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New York City taxpayers are helping to pay $850 million in Wall Street investment fees -- even as these financial gurus have produced only meager results for strapped city and state pension funds.

City Comptroller John Liu this week released a comprehensive analysis of NYC pension costs over the past decade, revealing why they have risen from $1.2 billion to $7.7 billion.

Liu said one of the major factors in the shortfall was higher than expected investment and administrative fees, which were $71 million in 2005, and have risen more than four-fold to $313 million.

Nearly all of the increase was due to the pension funds shifting asset allocation in favor of private equity and real estate -- chasing bigger returns -- but which also have higher investment fees, he wrote.

The state pension fund, which made a similar shift, saw its expenses rise in five years from $277 million to $433 million. Add in the teacher pension fund, and total fees in 2010 reached $848 million.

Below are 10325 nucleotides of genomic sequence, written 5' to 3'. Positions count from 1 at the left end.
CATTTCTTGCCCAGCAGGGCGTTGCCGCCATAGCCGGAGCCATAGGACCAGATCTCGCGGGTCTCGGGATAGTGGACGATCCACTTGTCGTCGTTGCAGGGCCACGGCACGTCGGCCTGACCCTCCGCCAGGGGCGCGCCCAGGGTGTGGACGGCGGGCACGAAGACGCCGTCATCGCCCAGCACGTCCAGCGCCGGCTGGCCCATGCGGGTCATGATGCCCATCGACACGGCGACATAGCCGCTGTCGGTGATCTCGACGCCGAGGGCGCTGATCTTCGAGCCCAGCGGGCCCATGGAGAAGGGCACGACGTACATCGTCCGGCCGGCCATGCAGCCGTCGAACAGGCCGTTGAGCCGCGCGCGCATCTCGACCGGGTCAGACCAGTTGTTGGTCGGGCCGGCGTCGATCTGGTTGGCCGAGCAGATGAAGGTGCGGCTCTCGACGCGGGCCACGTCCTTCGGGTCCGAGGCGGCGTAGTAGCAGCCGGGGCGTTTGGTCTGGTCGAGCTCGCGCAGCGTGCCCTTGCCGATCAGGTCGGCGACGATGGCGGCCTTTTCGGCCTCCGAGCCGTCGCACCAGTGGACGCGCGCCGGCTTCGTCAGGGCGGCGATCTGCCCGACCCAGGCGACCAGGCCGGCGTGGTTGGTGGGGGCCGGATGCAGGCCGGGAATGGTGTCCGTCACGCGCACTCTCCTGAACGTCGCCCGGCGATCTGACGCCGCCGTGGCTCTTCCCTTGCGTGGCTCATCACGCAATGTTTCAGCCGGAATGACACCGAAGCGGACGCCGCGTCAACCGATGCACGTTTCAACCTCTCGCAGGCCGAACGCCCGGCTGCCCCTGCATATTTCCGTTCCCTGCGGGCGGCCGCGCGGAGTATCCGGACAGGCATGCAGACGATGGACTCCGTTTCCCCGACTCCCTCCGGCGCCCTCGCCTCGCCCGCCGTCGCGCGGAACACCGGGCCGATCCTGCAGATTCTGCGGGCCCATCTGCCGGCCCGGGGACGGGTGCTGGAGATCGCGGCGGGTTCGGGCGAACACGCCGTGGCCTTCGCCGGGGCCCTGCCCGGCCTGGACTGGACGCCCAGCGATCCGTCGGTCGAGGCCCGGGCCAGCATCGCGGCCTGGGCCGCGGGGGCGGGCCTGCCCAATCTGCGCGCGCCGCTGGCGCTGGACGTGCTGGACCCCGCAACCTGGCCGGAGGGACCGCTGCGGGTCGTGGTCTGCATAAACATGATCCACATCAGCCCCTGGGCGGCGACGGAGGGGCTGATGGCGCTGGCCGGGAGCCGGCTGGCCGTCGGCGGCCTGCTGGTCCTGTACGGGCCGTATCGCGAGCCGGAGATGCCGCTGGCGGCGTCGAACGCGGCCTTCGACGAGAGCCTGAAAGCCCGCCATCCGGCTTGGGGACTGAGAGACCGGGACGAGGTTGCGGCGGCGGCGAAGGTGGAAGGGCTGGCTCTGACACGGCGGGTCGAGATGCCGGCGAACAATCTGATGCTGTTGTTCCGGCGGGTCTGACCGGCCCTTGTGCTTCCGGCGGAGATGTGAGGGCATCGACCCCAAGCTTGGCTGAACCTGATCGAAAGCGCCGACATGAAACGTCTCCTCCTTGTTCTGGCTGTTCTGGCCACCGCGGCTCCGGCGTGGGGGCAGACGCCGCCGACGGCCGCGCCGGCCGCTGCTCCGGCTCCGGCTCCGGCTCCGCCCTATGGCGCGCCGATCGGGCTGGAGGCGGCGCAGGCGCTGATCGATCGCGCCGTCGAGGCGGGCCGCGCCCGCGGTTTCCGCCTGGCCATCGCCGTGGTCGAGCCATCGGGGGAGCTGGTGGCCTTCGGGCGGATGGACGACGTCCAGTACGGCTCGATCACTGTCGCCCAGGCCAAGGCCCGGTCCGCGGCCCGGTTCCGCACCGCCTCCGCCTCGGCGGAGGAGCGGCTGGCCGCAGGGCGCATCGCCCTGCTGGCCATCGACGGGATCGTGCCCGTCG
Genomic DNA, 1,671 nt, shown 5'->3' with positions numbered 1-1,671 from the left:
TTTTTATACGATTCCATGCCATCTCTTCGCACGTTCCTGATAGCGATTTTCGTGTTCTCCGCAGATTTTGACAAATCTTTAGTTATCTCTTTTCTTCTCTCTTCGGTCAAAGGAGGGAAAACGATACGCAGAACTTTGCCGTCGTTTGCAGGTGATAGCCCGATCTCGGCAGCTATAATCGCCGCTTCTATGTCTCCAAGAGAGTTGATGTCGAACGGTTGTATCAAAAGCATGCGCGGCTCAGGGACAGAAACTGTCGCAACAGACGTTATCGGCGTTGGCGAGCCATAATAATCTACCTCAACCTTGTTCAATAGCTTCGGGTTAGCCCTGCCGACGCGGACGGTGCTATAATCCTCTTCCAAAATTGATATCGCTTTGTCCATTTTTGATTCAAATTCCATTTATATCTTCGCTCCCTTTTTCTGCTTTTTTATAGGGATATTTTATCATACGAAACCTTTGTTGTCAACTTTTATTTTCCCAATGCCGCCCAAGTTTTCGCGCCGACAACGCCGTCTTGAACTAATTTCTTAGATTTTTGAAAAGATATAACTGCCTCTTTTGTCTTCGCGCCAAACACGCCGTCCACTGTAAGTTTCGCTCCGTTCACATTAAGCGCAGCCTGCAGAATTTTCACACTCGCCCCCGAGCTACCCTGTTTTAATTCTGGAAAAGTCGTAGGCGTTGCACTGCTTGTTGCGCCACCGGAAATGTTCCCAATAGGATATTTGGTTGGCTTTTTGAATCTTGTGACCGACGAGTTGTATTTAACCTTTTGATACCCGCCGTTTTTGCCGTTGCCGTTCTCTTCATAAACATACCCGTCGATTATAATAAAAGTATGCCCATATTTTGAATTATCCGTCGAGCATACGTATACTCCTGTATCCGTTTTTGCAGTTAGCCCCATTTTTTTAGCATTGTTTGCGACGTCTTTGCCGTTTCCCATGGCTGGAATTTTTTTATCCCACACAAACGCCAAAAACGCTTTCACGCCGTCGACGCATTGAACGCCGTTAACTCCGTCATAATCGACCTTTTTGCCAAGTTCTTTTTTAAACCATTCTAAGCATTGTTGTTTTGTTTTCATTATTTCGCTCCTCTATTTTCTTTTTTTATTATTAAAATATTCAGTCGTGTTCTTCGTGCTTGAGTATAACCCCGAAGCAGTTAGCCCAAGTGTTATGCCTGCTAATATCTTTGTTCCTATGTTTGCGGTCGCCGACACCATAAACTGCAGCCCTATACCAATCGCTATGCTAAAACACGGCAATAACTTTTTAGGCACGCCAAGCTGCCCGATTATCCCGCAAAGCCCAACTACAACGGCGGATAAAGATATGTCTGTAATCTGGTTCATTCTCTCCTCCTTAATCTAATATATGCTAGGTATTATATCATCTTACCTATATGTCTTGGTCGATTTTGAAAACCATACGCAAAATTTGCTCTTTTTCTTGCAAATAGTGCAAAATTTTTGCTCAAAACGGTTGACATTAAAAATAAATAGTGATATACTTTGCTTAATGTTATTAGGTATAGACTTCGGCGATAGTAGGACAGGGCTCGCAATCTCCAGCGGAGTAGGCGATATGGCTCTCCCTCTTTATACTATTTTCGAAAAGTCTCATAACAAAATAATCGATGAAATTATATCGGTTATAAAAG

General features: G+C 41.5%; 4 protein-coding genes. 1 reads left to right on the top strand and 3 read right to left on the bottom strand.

These higher fees aren't paying off. The City pensions (which cover teachers, cops, firefighters and other municipal employees) saw annual returns for the last five years of a meager 2.8 percent, but even that is better than its 10-year 2.5 percent record.

But, with the target return at 8 percent -- which is more a political than fiscal decision -- taxpayers are forced to make up the shortfall.

But pension beneficiaries are protected by the state constitution's impairment clause, which does not allow for diminished benefits, even for budgetary needs.

The pensions have a guaranteed return of either 7.5 or 8 percent a year, and any shortfall must be made up by taxpayers.